In January 2017, the FASB issued ASU No. 2017-01, “Business Combinations (Topic 805): Clarifying the Definition of a Business.” This ASU, which must be applied prospectively, provides a narrower framework to be used to determine if a set of assets and activities constitutes a business than under current guidance and is generally expected to result in greater consistency in the application of ASC Topic 805, Business Combinations. This guidance became effective for the Company as of April 1, 2018. The Company determined that the adoption of this guidance did not have a material effect on the Company’s results of operations, cash flows and financial condition.
   
  In November 2016, the FASB issued ASU No. 2016-18, “Statement of Cash Flows (Topic 230): Restricted Cash, a consensus of the FASB’s Emerging Issues Task Force (the “Task Force”).” The new standard requires that the statement of cash flows explain the change during the period in the total of cash, cash equivalents, and amounts generally described as restricted cash or restricted cash equivalents. Entities will also be required to reconcile such total to amounts on the balance sheet and disclose the nature of the restrictions. The Company adopted the new standard on April 1, 2018 using a retrospective adoption method, which resulted in an adjustment to “Cash and cash equivalents including restricted cash” on the accompanying condensed consolidated statement of cashflows. The Company determined that the adoption of this guidance did not have a material effect on the Company’s results of operations, cash flows and financial condition.
   
  In October 2016, the FASB issued ASU 2016-16, “Income Taxes: Intra-Entity Transfers of Assets Other than Inventory.” This ASU removes the prohibition against the immediate recognition of the current and deferred income tax effects of intra-entity transfers of assets other than inventory. This guidance became effective for the Company as of April 1, 2018. Entities must apply a modified retrospective basis through a cumulative-effect adjustment to retained earnings as of the beginning of the period of adoption. The Company determined that the adoption of this guidance did not have a material effect on the Company’s results of operations, cash flows and financial condition.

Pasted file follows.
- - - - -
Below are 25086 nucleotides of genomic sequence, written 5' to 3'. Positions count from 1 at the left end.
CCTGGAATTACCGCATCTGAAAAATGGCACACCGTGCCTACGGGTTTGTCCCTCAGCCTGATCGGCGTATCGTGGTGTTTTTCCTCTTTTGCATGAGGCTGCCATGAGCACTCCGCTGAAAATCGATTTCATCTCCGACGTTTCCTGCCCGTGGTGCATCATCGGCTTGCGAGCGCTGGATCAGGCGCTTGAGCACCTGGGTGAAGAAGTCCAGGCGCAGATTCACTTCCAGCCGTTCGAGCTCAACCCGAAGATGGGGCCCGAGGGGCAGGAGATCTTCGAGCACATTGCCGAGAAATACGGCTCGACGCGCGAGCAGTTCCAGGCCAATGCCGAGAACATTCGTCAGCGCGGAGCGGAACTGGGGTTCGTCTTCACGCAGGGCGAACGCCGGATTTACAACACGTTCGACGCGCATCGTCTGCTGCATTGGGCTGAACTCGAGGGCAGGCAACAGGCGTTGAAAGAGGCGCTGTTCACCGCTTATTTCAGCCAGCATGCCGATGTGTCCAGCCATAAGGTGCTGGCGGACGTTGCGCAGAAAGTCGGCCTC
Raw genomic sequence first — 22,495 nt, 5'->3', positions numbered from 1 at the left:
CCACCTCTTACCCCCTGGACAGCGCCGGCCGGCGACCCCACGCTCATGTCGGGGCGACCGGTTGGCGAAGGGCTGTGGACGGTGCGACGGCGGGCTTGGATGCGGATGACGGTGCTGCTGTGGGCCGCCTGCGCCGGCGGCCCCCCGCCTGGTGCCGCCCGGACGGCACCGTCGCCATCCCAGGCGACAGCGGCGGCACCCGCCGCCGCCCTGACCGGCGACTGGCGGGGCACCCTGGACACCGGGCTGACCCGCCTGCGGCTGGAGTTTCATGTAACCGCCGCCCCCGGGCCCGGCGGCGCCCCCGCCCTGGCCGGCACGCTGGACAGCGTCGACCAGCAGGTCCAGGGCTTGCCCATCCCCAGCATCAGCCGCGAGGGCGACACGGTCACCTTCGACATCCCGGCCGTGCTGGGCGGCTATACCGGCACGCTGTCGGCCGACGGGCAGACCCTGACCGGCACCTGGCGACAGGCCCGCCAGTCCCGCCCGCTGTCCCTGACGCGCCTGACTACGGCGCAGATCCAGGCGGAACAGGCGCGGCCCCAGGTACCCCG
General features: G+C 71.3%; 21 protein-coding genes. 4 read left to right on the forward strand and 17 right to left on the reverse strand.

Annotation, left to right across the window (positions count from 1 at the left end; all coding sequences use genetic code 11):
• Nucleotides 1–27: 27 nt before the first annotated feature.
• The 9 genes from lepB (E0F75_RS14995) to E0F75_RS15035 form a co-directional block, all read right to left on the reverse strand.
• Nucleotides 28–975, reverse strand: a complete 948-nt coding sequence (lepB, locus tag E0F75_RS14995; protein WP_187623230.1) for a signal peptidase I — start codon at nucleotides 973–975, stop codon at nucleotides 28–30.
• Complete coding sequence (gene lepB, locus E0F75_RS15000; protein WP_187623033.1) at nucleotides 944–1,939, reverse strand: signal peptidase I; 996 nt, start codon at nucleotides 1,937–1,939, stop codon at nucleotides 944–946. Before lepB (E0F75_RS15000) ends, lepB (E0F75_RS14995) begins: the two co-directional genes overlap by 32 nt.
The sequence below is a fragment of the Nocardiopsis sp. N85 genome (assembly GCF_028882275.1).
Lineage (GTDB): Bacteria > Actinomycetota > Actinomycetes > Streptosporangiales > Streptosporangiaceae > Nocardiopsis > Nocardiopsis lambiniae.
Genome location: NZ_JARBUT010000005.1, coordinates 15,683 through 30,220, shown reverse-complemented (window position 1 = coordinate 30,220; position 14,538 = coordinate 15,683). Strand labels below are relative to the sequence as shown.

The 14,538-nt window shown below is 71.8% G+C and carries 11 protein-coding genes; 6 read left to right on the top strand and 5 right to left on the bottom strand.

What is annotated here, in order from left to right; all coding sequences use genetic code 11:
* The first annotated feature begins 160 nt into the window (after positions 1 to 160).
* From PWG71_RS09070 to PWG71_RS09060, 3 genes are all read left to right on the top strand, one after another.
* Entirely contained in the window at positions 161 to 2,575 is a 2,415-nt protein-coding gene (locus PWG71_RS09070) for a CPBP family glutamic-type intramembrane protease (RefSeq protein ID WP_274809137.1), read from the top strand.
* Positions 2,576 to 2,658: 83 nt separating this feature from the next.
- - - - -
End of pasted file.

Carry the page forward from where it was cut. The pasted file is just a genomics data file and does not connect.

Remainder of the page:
In August 2016, the FASB issued ASU No. 2016-15, “Statement of Cash Flows: Classification of Certain Cash Receipts and Cash Payments”, which provides guidance on eight cash flow classification issues with the objective of reducing differences in practice. The new standard became effective for the Company as of April 1, 2018. Adoption is required to be on a retrospective basis, unless impracticable for any of the amendments, in which case a prospective application is permitted. The Company determined that the adoption of this guidance did not have a material effect on the Company’s results of operations, cash flows and financial condition.

 

  In March 2016, the FASB issued ASU 2016-08, Revenue from Contracts with Customers (Topic 606): Principal versus Agent Considerations (Reporting Revenue Gross versus Net) (“ASU 2016-08”). ASU 2016-08 does not change the core principle of the guidance stated in ASU 2014-09, Revenue from Contracts with Customers (Topic 606), (“ASU 2014-9”), instead, the amendments in this ASU are intended to improve the operability and understandability of the implementation guidance on principal versus agent considerations and whether an entity reports revenue on a gross or net basis. ASU 2016-08 will have the same effective date and transition requirements as the new standard issued in ASU 2014-09. In May 2014, the FASB issued ASU 2014-09. The new standard outlines a new, single comprehensive model for entities to use in accounting for revenue arising from contracts with customers and supersedes most current revenue recognition guidance, including industry-specific guidance. The new standard contains principles to determine the measurement of revenue and timing of when it is recognized. The guidance provides a five-step analysis of transactions to determine when and how revenue is recognized. Under the new model, recognition of revenue occurs when a customer obtains control of promised goods or services in an amount that reflects the consideration to which the entity expects to be entitled in exchange for those goods or services. In addition, the new standard requires that reporting companies disclose the nature, amount, timing, and uncertainty of revenue and cash flows arising from contracts with customers. The Company adopted the new standard on April 1, 2018 by applying the modified retrospective method, which did not result in a transition adjustment nor an adjustment to opening retained earnings. The Company determined that the adoption of this guidance did not have a material effect on the Company’s results of operations, cash flows and financial condition.
   
  In January 2016, the FASB issued ASU 2016-01, “Financial Instruments-Overall (Subtopic 825-10): Recognition and Measurement of Financial Assets and Financial Liabilities”, which amends the guidance in U.S. GAAP on the classification and measurement of financial instruments. Changes to the current guidance primarily affect the accounting for equity investments, financial liabilities under the fair value option, and the presentation and disclosure requirements for financial instruments. Also, the ASU clarifies guidance related to the valuation allowance assessment when recognizing deferred tax assets resulting from unrealized losses on available-for-sale debt securities. The Company adopted the new standard on April 1, 2018, which did not result in a cumulative-effect adjustment to the balance sheet. The Company determined that the adoption of this guidance did not have a material effect on the Company’s results of operations, cash flows and financial condition.